OBJECTIVE Many societies recommend using estimated glomerular filtration rate (EGFR) rather than serum creatinine (sCr) to determine metformin eligibility. We examined the potential impact of these recommendations on metformin eligibility among U.S. adults. RESEARCH DESIGN AND METHODS Metformin eligibility was assessed among 3,902 adults with diabetes who participated in the 1999-2010 National Health and Nutrition Examination Surveys and reported routine access to health care, using conventional sCr thresholds (eligible if 2; contraindicated, 2; and indeterminate, 30-44 mL/min/1.73 m2). Different EGFR equations were used: four-variable MDRD, Chronic Kidney Disease Epidemiology Collaboration (CKD-EPI) creatinine (CKD-EPIcr), and CKD-EPI cystatin C, as well as Cockcroft-Gault (CG) to estimate creatinine clearance (CrCl). Diabetes was defined by self-report or A1C ≥6.5% (48 mmol/mol). We used logistic regression to identify populations forwhommetforminwas likely safe adjusted for age, race/ethnicity, and sex. Results were weighted to the U.S. adult population. RESULTS Among adultswith sCr above conventional cutoffs,MDRDEGFR ≥45 mL/min/1.73m2 wasmost commonamongmen (adjusted odds ratio [aOR] 33.3 [95%CI 7.4-151.5] vs. women) and non-Hispanic Blacks (aOR vs. whites 14.8 [4.27-51.7]). No individuals with sCr below conventional cutoffs had an MDRD EGFR 2. All estimating equations expanded the population of individuals for whommetformin is likely safe, ranging from 86,900 (CKD-EPIcr) to 834,800 (CG). All equations identified larger populations with EGFR 30-44mL/min/1.73 m2, for whom metformin safety is indeterminate, ranging from 784,700 (CKD-EPIcr) to 1,636,000 (CG). CONCLUSIONS The use of EGFR or CrCl to determine metformin eligibility instead of sCr can expand the adult population with diabetes for whom metformin is likely safe, particularly among non-Hispanic blacks and men.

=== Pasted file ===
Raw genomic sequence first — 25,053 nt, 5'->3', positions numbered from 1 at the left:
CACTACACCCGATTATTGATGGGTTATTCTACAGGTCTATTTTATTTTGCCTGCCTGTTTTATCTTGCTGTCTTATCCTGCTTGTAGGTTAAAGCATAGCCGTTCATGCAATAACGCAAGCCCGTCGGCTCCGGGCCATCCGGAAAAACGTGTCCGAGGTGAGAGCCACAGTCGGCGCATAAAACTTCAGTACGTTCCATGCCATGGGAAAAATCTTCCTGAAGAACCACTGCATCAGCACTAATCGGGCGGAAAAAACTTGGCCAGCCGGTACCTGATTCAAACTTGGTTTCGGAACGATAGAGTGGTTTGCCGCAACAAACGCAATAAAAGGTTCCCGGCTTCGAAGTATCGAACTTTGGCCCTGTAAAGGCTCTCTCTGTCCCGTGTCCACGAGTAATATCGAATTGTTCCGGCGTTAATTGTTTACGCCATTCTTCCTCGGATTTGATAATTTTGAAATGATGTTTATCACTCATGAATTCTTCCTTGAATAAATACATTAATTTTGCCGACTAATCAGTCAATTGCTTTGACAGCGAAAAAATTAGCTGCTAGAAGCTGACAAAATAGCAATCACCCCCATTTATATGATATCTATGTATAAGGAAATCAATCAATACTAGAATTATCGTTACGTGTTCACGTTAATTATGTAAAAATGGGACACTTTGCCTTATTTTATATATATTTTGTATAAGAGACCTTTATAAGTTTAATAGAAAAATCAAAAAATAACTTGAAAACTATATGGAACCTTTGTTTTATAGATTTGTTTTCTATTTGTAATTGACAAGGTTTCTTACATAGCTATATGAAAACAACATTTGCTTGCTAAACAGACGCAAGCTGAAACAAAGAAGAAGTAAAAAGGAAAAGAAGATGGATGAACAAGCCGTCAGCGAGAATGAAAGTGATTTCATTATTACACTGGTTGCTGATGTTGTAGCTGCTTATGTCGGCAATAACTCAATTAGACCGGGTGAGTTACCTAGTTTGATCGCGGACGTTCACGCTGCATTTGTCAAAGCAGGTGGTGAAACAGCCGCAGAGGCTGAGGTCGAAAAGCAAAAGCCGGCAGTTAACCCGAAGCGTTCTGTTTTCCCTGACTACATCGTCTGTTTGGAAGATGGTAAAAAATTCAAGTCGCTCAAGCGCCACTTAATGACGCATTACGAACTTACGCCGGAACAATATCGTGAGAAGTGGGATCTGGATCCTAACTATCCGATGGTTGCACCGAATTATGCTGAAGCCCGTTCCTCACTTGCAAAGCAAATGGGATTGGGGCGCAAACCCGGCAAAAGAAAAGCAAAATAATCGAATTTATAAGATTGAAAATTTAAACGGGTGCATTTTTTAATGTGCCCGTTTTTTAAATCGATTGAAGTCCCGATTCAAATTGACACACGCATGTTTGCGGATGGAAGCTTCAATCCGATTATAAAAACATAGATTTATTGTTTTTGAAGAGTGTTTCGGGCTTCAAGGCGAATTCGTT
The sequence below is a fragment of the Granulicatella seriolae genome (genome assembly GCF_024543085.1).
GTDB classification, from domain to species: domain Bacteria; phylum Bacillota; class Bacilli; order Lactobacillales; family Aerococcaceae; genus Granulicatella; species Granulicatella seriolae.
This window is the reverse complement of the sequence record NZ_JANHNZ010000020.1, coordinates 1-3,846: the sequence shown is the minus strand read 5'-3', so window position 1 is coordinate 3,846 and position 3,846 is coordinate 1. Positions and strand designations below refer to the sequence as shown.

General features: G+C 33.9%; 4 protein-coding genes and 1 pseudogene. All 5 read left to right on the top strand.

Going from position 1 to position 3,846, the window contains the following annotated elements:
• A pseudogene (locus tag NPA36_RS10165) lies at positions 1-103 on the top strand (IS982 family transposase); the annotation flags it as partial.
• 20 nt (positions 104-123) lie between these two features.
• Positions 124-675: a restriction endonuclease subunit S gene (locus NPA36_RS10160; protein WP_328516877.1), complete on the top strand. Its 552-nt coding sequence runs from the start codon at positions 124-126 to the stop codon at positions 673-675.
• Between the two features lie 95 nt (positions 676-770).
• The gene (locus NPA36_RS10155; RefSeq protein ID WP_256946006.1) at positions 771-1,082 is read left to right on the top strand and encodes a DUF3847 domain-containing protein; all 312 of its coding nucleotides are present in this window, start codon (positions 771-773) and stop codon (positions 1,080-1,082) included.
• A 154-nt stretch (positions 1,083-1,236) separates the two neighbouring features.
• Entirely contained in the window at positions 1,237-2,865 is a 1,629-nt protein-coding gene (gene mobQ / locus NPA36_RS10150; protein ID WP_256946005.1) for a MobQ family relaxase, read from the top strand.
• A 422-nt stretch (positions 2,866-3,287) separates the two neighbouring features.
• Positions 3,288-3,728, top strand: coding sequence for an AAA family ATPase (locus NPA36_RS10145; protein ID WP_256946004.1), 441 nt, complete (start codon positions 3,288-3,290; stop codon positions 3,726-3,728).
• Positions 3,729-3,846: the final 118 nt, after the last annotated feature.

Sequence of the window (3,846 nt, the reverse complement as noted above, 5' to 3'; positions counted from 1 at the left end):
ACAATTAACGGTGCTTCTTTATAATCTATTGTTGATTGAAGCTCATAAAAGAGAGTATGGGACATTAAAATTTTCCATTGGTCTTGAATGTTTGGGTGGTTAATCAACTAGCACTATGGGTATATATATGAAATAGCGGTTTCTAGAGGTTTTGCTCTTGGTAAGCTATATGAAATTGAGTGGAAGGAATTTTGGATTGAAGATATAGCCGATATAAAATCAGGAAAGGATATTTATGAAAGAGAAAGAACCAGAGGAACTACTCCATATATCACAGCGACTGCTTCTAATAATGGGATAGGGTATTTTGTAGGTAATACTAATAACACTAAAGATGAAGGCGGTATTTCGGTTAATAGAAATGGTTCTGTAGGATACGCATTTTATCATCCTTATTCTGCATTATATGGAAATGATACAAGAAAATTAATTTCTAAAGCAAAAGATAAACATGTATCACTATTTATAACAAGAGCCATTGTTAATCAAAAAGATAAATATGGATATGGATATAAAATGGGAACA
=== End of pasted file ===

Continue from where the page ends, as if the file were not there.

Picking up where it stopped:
ASJC Scopus subject areas
- Internal Medicine
- Endocrinology, Diabetes and Metabolism
- Advanced and Specialized Nursing